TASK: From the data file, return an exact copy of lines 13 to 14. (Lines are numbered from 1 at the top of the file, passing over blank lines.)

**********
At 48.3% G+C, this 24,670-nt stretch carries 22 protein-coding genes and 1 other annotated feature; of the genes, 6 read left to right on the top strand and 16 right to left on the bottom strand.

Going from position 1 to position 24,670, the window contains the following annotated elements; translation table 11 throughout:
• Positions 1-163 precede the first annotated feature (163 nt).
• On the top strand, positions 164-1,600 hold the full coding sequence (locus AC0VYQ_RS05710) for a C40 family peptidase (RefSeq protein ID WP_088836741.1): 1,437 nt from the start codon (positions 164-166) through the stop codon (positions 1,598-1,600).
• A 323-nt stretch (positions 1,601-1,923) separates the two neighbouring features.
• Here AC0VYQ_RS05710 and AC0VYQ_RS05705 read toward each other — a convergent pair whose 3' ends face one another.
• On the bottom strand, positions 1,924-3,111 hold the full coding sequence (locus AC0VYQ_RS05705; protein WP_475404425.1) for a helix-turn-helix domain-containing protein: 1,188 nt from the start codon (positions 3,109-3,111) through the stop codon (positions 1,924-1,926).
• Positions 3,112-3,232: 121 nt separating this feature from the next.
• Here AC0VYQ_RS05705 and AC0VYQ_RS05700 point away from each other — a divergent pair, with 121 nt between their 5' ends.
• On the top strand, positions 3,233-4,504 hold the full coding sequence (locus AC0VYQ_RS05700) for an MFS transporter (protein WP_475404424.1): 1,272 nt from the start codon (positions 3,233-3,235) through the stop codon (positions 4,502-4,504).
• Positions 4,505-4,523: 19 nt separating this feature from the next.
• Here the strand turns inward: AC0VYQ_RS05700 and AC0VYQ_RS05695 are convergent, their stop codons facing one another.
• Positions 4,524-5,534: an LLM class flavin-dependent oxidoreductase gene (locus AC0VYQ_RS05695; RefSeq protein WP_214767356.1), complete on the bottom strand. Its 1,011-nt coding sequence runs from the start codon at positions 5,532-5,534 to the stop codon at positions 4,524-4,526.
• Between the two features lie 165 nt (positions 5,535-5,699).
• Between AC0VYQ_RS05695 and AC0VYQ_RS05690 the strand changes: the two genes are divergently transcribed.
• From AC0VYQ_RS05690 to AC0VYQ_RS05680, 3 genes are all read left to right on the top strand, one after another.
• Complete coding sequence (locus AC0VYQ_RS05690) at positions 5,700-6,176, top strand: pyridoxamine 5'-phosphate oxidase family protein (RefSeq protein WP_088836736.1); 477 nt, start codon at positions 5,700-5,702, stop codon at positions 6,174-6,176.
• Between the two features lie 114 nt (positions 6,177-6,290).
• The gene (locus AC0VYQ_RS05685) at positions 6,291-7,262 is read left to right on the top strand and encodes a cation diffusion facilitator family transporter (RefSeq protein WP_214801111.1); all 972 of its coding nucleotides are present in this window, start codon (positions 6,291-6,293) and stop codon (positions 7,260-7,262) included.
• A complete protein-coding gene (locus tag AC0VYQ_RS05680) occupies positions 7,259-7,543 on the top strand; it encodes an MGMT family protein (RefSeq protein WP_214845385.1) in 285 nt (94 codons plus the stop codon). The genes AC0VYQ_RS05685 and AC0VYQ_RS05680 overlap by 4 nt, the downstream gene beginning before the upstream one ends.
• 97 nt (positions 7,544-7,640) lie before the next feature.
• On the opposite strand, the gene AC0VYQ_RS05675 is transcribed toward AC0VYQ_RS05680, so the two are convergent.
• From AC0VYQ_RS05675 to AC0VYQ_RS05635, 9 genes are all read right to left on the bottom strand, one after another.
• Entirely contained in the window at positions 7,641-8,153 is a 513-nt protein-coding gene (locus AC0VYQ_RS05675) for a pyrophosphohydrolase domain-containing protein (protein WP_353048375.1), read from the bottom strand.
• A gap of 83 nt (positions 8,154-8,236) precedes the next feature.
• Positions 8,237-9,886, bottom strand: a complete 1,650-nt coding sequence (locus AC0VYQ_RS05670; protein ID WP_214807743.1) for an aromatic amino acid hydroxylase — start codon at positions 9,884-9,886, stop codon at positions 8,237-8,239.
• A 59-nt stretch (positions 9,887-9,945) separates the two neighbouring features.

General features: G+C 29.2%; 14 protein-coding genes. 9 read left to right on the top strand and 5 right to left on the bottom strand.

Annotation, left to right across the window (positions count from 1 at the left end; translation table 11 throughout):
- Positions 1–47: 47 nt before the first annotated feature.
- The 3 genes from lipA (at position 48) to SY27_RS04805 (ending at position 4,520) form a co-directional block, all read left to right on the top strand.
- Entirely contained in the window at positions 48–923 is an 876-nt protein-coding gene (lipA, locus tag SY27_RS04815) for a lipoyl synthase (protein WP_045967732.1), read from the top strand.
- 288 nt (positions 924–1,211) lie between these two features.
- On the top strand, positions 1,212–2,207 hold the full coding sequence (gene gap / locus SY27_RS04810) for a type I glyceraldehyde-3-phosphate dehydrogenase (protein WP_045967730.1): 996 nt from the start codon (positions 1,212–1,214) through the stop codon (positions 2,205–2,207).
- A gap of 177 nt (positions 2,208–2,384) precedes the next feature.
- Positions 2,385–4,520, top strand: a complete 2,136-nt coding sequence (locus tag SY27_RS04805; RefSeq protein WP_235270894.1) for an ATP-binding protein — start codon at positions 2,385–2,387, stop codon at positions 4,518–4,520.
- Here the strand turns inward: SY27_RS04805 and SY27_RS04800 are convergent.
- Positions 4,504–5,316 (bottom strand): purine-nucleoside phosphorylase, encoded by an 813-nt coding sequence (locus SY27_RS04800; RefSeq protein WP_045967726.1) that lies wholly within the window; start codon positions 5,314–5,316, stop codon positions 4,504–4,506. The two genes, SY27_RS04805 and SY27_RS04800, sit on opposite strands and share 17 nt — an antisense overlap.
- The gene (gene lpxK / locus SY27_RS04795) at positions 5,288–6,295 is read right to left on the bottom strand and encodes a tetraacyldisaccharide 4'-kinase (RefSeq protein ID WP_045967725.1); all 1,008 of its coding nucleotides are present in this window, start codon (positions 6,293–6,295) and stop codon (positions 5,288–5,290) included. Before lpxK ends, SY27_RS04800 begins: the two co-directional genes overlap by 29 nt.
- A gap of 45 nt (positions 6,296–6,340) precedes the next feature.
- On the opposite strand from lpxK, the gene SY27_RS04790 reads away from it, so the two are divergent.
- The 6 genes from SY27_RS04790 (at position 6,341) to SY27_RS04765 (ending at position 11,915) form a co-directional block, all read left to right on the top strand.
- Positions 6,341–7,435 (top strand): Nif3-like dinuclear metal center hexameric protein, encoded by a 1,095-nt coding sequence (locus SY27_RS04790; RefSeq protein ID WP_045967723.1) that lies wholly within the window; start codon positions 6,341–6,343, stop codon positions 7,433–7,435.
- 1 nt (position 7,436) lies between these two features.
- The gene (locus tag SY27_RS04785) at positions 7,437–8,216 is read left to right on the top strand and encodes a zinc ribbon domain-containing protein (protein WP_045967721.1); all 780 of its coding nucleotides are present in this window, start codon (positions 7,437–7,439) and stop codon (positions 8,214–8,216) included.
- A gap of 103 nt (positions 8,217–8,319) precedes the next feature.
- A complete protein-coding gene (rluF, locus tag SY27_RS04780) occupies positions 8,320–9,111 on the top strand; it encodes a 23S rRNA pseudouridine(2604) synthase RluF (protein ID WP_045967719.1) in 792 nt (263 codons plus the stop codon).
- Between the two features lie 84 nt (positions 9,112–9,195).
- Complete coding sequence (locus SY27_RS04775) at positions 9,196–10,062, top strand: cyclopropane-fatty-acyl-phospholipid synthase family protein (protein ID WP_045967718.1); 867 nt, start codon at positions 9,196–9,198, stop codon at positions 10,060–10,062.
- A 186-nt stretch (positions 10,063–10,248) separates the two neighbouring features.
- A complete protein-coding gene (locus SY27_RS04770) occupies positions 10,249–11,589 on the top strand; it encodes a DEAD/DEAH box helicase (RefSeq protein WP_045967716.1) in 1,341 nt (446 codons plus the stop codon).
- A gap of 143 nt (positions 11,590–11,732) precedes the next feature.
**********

• Positions 4,524-5,534: an LLM class flavin-dependent oxidoreductase gene (locus AC0VYQ_RS05695; RefSeq protein WP_214767356.1), complete on the bottom strand. Its 1,011-nt coding sequence runs from the start codon at positions 5,532-5,534 to the stop codon at positions 4,524-4,526.
• Between the two features lie 165 nt (positions 5,535-5,699).